Important programs, including those which one would expect to find on any Unix-like system. If the expectation is that an experienced Unix person who found it missing would say "What on earth is going on, where is foo?", it must be an important package.[6] Other packages without which the system will not run well or be usable must also have priority important. This does not include Emacs, the X Window System, TeX or any other large applications. The important packages are just a bare minimum of commonly-expected and necessary tools.

standard

These packages provide a reasonably small but not too limited character-mode system. This is what will be installed by default if the user doesn't select anything else. It doesn't include many large applications.

  • 1
    FWIW, if you take a copy of tasksel (eg put it in /tmp) and modify one line (line 244 on Jessie) reading !package_installed($package)) { and make it read something like !package_installed("foooooooo$package")) { then you can do /tmp/tasksel --task-packages standard to get a complete list of packages. – Stephen Harris Sep 3 '16 at 10:39
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    @GAD3R No, you won't get a broken system. I do it all the time, and nothing breaks. You might miss some functionality by default (like mounting remote NFS filesystems) if you don't install wanted packages later, but that is the point, right? – Matija Nalis Sep 3 '16 at 15:04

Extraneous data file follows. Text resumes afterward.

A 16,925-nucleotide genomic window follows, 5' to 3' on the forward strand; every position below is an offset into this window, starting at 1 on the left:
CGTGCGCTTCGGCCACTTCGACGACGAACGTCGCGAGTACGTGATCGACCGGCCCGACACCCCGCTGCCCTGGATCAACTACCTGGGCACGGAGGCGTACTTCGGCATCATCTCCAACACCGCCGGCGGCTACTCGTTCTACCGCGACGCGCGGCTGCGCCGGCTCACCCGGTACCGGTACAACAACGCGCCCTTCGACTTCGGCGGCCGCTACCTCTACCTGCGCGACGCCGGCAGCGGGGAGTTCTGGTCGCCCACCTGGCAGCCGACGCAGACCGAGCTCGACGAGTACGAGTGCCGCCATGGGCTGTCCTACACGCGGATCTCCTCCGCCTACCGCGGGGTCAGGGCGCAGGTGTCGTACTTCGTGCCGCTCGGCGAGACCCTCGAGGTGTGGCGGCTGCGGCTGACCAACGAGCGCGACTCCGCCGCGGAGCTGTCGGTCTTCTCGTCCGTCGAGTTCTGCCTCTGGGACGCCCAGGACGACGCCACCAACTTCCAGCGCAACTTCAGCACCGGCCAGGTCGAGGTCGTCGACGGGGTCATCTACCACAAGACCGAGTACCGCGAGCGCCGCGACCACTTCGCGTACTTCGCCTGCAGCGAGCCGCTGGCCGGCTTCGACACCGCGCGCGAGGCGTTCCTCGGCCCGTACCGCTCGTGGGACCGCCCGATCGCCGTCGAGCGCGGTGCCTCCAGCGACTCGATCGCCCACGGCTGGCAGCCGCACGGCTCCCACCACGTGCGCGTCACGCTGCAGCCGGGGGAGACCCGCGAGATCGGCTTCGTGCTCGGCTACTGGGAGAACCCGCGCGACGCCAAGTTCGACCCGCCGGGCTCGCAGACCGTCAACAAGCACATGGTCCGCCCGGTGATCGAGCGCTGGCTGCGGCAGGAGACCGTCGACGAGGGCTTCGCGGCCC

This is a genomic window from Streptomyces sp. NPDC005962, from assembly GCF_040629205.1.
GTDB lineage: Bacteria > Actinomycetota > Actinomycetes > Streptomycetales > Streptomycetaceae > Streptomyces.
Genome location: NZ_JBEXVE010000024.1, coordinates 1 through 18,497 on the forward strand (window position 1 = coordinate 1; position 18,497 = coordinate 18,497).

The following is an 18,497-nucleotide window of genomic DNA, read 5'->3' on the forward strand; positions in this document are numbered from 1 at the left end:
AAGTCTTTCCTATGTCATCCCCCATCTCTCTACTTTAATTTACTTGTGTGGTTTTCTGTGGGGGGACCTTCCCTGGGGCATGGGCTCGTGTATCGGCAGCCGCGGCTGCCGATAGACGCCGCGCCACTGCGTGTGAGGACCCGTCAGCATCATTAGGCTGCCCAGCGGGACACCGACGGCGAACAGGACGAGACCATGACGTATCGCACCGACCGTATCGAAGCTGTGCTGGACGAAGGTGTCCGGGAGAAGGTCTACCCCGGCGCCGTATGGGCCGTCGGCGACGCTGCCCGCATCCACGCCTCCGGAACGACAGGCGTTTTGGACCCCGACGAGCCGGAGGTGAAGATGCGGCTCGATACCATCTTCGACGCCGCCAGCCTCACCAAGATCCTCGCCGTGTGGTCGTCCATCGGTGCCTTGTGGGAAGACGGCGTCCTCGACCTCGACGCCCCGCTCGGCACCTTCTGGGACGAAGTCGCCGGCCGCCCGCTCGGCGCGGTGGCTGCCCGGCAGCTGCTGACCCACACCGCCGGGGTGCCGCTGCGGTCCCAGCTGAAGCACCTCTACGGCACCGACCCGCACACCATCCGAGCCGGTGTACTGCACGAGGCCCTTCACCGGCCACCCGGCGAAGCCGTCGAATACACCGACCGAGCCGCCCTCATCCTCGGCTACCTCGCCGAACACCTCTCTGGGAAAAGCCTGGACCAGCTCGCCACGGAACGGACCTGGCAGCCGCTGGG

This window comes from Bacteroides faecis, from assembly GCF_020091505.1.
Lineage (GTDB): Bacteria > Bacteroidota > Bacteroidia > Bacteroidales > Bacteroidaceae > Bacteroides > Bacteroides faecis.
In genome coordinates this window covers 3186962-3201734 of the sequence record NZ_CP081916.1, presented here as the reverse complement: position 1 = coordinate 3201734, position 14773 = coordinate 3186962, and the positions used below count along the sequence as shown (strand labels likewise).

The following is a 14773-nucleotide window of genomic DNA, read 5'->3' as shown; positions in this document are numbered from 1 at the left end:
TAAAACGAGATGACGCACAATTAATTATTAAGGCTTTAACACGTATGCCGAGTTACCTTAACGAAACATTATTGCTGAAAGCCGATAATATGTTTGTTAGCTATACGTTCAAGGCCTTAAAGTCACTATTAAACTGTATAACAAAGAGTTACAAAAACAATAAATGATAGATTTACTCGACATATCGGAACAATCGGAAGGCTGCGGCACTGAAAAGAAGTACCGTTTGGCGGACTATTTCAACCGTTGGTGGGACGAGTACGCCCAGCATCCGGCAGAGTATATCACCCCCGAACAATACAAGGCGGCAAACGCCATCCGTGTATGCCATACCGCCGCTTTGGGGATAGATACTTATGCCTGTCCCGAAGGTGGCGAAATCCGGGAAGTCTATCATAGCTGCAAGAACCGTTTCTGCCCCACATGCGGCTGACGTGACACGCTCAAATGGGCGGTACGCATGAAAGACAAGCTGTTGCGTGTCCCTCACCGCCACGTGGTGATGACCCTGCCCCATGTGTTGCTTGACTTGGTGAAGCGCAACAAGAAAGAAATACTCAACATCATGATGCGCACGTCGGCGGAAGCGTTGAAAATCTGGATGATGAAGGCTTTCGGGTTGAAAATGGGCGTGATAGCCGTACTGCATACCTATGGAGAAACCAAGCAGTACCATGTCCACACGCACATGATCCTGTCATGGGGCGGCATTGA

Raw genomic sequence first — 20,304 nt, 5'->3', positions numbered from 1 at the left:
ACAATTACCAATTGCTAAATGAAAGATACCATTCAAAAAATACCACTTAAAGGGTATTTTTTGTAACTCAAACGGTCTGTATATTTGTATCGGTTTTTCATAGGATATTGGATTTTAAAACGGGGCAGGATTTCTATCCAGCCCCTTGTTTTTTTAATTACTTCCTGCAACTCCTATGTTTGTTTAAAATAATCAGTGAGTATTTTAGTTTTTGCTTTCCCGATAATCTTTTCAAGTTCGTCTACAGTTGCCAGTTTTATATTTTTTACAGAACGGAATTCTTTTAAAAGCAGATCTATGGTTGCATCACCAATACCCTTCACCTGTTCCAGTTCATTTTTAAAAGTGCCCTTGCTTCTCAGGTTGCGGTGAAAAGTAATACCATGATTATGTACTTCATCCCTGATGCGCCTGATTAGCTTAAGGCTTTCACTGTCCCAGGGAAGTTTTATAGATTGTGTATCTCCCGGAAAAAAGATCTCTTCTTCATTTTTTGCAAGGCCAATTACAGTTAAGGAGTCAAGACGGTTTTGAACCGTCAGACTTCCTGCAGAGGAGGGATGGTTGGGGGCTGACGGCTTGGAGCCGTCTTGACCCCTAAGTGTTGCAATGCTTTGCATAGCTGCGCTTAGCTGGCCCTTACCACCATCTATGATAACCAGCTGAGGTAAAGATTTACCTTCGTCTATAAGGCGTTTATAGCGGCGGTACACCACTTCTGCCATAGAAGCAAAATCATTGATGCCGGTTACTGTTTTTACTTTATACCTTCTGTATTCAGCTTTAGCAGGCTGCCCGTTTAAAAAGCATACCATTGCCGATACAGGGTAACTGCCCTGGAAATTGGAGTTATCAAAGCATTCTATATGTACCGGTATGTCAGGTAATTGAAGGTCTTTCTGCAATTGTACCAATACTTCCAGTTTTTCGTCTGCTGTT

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    I think @MatijaNalis is correct, and this does not result in a broken system. I also believe (but don't want to take the time to verify right now) that both required and important are installed even if "standard system utilities" is not selected. Can anyone confirm? – Faheem Mitha Sep 3 '16 at 15:40
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    Hi @GAD3R. Ok, but the answer is somewhat longer than necessary, and a bit confusing. For example, what is the relevance of "From the installed OS i have configured apt because it is not fully working then i have installed a GUI"? Also what is (1) and (2) for? – Faheem Mitha Sep 4 '16 at 0:40
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    Note that you can still access that option post-install by using the tasksel --new-install. – jlh Dec 24 '18 at 20:14
7

I often install servers without "Standard system utilities" and then only install what I need later. It works just fine (even with them deselected in tasksel, Debian will still install required packages like dpkg, apt-get etc.) and thus result in fully functional system.

(Note: I primarily install it that way as I don't want nfs-common and its depended rpcbind daemon, nor python required by reportbug script and stuff like that)